John Carmack is working a potentially disruptive technology: A throatless rocket engine. Its made from plain aluminum pipes with few machined fittings. Carmack says: "The great thing about these engines is that it only takes me two nights to machine the parts, so we can test two engines a week if necessary." It scales too: "If this line of tube engine development works out, we can make a 5,000 lbf engine with very little more effort than the test engine.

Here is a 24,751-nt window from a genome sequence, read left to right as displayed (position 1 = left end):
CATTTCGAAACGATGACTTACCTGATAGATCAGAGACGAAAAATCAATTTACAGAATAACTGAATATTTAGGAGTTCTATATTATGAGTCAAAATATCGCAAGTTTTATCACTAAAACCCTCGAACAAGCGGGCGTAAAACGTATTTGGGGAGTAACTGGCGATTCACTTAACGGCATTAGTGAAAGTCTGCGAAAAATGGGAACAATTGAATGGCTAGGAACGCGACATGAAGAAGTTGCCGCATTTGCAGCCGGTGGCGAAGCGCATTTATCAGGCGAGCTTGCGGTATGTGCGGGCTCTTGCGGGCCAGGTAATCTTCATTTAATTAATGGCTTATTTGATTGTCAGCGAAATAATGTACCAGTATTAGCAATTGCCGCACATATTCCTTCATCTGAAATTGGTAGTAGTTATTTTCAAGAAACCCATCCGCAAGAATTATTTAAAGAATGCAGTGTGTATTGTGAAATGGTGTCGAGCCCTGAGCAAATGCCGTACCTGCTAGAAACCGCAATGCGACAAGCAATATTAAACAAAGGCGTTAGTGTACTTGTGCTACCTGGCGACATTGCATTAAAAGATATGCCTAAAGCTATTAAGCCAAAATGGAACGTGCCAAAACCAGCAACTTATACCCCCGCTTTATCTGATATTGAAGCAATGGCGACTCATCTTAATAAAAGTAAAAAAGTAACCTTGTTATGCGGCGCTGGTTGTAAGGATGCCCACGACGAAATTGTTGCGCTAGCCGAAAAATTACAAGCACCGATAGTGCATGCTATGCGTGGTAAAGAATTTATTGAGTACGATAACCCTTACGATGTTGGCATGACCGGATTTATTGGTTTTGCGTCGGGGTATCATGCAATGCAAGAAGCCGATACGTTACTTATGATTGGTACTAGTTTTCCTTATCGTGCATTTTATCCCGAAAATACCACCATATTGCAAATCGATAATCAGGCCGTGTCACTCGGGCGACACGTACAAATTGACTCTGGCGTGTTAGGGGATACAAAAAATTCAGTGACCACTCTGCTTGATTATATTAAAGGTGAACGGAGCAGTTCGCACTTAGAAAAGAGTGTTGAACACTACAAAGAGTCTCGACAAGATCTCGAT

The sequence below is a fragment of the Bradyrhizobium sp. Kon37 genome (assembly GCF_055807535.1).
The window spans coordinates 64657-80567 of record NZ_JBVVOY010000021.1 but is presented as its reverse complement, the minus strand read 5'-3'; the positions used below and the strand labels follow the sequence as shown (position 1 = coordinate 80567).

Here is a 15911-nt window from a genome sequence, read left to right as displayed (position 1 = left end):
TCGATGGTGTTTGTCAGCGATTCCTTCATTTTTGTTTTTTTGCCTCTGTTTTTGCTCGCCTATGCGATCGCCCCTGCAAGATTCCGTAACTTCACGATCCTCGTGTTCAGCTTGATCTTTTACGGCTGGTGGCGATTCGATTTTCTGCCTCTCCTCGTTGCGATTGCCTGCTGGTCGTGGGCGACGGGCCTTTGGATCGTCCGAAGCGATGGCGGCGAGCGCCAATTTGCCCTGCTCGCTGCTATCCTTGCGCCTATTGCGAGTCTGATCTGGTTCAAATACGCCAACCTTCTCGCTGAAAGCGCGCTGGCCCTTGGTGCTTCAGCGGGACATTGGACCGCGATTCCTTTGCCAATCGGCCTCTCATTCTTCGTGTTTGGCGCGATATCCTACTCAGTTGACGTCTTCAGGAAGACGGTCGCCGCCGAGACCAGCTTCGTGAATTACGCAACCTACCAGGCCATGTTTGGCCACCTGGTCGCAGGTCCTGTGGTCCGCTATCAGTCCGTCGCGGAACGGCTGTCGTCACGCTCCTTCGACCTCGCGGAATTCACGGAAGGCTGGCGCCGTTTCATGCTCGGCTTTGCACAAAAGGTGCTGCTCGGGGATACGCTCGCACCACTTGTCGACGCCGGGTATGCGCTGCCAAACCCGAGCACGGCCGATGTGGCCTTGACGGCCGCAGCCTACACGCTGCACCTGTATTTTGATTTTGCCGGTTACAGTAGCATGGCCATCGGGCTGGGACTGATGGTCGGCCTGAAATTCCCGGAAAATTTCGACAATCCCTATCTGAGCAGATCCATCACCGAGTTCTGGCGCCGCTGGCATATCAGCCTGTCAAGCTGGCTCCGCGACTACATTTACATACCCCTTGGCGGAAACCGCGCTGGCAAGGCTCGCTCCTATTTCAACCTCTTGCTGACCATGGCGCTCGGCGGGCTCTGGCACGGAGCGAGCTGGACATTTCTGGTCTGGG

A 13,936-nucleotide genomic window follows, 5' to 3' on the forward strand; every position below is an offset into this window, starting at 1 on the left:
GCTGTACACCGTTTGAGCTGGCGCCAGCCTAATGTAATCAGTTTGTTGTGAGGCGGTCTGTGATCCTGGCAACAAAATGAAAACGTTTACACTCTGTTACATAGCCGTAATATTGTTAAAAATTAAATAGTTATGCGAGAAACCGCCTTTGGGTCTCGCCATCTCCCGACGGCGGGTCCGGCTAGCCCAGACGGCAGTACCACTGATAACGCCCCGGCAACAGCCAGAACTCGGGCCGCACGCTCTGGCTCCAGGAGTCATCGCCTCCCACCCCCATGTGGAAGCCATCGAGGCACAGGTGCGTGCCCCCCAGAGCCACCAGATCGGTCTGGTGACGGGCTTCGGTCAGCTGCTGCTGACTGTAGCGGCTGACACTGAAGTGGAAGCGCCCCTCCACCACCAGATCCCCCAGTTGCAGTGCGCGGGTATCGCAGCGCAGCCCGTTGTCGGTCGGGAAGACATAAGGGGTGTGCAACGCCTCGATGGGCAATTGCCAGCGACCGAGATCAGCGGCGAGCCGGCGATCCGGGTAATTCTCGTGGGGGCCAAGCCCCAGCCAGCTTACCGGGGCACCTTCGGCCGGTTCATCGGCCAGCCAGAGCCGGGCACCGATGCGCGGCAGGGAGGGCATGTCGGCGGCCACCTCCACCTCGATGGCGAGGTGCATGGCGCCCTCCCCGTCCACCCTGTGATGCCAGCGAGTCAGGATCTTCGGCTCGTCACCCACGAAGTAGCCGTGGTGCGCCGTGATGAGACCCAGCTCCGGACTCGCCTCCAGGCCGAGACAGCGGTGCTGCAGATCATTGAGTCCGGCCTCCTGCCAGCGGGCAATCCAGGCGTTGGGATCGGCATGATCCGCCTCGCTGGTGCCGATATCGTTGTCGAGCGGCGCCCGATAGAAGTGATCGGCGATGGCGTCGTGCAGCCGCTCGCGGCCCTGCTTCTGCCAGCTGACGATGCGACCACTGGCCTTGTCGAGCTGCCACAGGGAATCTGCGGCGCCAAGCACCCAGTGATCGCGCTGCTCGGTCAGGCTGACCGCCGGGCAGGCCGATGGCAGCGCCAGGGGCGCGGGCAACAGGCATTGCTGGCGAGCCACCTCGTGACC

I'm wondering what the efficiency of a throatless rocket engine is? The deLaval (bell shaped) nozzle is the most common one, and I thought the idea behind an aerospike nozzle was to get a better efficiency... What advantage is gained by not allowing the gases to expand at th nozzle end? I thought the whole point of a an expanding nozzle was to decrease the pressure of the fluid and get the velocities up at the nozzle exit increasing the thrust produced?... Well some more reading I think is required on my part on this one. Either way, this is some cool stuff.